Getting to Know Bonefish
This may come as a surprise, but
becoming familiar with this popular
fly fishing species is more challenging
than one might expect. Researchers
and flat anglers alike have wondered
for years about bonefish behavior.
Finally, after all this time there
are some answers.
There are three species of bonefish
Albula vulpes, A. nemoptera, and
Pterothrissus belloci, all of which belong
to the very large “bony” fish
class called Osteichthyes. The species
fly anglers pursue, Albula vulpes inhabits
warm, shallow, coastal waters
worldwide. A. nemoptera, commonly
known as the longfin bonefish, resides
in thin water near outlets around high
islands in the western Atlantic and
eastern Pacific. Pterothrissus belloci
lives in only deep water and humans
rarely ever encounter it.
These animals are well-disguised
predators. They ride rising tides to
wander warm, inshore saltwater flats
in search of bottom-dwelling prey.
They feed on these tides at all hours,
filling their oversized stomachs. Insatiable
grazing machines, they are
uniquely equipped to harvest their
meals. Bonefish mouths operate with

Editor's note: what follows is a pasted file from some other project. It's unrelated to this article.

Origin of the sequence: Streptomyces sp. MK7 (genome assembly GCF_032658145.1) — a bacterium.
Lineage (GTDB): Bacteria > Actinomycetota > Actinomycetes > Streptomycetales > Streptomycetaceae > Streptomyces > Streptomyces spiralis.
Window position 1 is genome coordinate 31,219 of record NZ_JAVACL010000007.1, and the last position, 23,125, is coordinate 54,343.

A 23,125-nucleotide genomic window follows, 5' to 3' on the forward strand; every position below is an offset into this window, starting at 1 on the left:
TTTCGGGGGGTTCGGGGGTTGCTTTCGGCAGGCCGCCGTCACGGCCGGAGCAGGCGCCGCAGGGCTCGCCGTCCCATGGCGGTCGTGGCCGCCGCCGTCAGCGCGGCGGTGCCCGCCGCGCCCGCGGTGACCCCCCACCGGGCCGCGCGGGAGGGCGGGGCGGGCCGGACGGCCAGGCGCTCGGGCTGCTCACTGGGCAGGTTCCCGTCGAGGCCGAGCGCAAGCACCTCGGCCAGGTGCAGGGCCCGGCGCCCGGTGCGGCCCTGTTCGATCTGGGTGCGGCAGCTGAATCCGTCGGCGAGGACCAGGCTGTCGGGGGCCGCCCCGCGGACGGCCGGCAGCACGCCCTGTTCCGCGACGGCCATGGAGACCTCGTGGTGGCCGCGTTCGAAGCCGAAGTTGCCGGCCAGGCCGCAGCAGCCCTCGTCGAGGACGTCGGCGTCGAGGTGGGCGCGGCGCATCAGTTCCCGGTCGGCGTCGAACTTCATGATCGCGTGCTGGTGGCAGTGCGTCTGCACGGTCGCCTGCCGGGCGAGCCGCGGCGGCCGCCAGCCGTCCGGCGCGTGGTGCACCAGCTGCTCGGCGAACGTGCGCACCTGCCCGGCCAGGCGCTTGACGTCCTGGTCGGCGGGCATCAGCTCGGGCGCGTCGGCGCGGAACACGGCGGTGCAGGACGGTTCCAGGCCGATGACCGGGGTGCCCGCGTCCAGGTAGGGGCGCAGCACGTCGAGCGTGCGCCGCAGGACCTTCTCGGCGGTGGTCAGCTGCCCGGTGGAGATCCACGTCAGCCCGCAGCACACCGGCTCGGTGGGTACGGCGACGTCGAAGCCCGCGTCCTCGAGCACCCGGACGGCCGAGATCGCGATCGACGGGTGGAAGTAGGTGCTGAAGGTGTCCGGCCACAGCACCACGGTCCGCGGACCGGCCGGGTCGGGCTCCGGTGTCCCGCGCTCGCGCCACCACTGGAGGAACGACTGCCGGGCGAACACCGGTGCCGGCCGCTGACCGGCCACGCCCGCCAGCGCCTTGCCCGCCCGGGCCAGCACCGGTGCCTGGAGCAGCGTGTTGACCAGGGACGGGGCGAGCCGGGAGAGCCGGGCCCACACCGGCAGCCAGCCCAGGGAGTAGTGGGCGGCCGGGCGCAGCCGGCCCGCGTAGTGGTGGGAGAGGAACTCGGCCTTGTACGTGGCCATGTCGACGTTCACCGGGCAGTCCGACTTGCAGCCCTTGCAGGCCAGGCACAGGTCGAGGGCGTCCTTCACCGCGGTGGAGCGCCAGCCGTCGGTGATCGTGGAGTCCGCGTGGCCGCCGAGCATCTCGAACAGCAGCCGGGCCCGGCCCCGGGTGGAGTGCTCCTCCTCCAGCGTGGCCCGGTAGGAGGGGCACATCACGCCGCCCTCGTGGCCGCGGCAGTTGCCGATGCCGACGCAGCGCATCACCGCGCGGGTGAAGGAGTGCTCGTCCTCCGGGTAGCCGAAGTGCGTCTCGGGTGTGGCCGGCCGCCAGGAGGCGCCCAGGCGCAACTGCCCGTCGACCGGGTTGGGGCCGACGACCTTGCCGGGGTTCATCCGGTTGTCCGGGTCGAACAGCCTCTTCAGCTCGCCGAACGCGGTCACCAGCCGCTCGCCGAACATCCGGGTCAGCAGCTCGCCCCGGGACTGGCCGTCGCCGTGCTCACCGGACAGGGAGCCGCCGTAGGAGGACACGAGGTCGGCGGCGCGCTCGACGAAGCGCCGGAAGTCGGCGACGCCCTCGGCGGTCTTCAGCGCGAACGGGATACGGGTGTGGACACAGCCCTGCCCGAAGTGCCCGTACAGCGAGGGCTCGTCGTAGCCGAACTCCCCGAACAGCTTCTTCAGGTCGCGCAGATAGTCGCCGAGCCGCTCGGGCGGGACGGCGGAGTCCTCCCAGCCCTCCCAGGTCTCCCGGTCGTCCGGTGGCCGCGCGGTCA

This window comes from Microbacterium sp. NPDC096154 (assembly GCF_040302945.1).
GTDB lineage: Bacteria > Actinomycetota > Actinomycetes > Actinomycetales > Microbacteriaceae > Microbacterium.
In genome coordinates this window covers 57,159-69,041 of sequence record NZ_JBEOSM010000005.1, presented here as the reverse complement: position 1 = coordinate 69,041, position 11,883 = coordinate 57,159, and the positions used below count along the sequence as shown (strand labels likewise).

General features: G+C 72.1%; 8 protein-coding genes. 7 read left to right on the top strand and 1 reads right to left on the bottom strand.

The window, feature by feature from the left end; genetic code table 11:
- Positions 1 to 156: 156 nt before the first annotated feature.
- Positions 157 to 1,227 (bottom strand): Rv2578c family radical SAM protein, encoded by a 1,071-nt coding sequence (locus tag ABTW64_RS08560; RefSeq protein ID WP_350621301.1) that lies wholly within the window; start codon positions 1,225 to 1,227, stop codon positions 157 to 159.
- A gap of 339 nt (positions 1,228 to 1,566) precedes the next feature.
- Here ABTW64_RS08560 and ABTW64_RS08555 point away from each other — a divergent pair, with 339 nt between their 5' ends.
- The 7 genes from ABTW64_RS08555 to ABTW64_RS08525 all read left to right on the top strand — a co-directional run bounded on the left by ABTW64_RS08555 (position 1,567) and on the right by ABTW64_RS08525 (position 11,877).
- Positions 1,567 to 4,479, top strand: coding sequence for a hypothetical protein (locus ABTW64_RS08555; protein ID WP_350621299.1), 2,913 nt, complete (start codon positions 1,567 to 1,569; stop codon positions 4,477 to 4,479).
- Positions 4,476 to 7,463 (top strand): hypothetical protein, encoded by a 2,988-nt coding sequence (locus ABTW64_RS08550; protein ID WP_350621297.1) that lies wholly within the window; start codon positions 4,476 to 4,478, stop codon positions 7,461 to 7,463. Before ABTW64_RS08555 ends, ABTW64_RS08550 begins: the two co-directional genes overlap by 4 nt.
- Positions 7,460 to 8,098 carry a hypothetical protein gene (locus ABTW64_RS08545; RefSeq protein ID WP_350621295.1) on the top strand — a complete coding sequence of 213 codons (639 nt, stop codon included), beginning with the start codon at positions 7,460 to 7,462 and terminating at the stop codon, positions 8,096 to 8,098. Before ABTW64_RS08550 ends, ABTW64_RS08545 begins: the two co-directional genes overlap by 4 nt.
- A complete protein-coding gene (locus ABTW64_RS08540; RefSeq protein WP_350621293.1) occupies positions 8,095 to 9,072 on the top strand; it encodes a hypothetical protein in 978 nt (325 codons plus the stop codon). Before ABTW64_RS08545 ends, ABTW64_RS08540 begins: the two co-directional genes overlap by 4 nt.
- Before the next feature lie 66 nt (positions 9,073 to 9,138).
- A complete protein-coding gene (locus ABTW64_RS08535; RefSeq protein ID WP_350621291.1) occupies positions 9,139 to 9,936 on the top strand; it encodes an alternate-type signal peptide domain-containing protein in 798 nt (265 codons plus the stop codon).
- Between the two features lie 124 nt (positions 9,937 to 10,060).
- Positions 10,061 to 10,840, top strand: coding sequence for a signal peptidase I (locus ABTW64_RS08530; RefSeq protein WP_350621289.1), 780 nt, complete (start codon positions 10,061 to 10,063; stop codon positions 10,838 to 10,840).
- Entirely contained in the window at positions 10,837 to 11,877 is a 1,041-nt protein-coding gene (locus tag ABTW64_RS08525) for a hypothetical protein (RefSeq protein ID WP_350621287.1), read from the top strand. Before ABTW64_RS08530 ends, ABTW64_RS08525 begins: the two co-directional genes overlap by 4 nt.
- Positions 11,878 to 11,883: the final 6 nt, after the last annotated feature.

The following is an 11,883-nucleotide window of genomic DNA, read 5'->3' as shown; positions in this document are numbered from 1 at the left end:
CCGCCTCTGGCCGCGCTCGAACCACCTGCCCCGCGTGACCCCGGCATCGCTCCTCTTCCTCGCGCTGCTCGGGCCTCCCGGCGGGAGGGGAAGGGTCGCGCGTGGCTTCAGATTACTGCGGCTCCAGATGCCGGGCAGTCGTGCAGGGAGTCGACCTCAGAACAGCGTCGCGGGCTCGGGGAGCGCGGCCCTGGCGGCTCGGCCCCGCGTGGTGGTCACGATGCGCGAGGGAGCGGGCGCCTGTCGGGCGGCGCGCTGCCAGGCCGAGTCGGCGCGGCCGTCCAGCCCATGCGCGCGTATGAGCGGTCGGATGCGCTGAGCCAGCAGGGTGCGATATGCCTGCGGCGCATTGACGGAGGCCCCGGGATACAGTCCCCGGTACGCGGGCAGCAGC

shell-shattering jaws, a tongue as hard
as ceramic and powerful grinding
plates. Acute color vision, sharp hearing,
mirrored camouflage, and lightning
speed protect them from capture
by enemies. Certainly, they are the
best inshore flats hunter.
Though it is not a highly esteemed food species, the Bonefish, Albula vulpes, is
one of the most important game fishes in the world, and it is also occasionally
used for bait. Its weight and length may reach 10 kg and 104 cm respectively,
though a more representative size would be about a third of that. Bonefish appear
blue-greenish above, with bright silver scales on the sides and below. Dark
streaks run in between the rows of scales, predominantly on the dorsal side. The
body is long, thin, and cigar shaped, with a bluntly cone-like snout. The bonefish
has a unique adaptation for tolerating oxygen-poor water; it inhales air into a
lung-like airbladder to supplement oxygen from the water. It is sometimes mistaken
for the ladyfish, a similar species. Linnaeus first described the bonefish in
1758. Its scientific name can be translated as “white fox.”
Ask an angler, he or she will probably
tell you they find no other game
fish more challenging to stalk, hook,
play, and release than Albula vulpes.
The species has an interesting mixture
of traits that have escaped 125 million
years of predation, making it the all
time ultimate survivor and most sought
after fly-fishing game fish around today.
The Bonefish prefers reefs, shallows, estuaries, bays, grass flats, and other brackish
areas at a depth from 0 to 84 meters. It is found worldwide in subtropical warm
seas. In the Eastern Pacific, its range includes waters off California to Peru; the
Western Atlantic range stretches from North Carolina to Florida, the Bahamas,
the Gulf of Mexico, the Antilles and the rest of the Caribbean to Brazil.
For more information on Green Reef please contact us at (email: firstname.lastname@example.org or telephone us at 226-2833.
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